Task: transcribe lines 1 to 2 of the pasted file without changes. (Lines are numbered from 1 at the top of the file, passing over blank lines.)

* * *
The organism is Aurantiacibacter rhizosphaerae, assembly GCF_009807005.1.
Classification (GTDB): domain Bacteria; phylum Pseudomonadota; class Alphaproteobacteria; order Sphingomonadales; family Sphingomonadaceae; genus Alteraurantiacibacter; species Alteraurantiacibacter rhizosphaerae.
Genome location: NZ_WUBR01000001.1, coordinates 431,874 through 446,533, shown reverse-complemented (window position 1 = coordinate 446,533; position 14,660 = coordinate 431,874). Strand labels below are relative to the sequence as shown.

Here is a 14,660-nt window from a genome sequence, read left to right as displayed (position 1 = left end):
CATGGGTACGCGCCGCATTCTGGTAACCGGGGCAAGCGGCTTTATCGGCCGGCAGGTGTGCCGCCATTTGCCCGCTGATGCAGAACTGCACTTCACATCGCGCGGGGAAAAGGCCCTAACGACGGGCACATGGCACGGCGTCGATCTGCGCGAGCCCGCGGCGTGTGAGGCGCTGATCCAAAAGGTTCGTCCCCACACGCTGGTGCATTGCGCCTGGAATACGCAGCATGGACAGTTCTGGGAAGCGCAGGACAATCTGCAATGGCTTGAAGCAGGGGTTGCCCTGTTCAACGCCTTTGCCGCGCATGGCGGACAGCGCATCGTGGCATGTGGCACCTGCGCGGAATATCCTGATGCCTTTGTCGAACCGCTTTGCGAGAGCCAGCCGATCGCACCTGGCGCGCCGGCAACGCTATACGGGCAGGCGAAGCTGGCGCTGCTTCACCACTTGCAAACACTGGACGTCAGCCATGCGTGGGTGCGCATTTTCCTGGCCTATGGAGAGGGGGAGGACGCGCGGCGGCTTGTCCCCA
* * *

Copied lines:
The organism is Aurantiacibacter rhizosphaerae, assembly GCF_009807005.1.
Classification (GTDB): domain Bacteria; phylum Pseudomonadota; class Alphaproteobacteria; order Sphingomonadales; family Sphingomonadaceae; genus Alteraurantiacibacter; species Alteraurantiacibacter rhizosphaerae.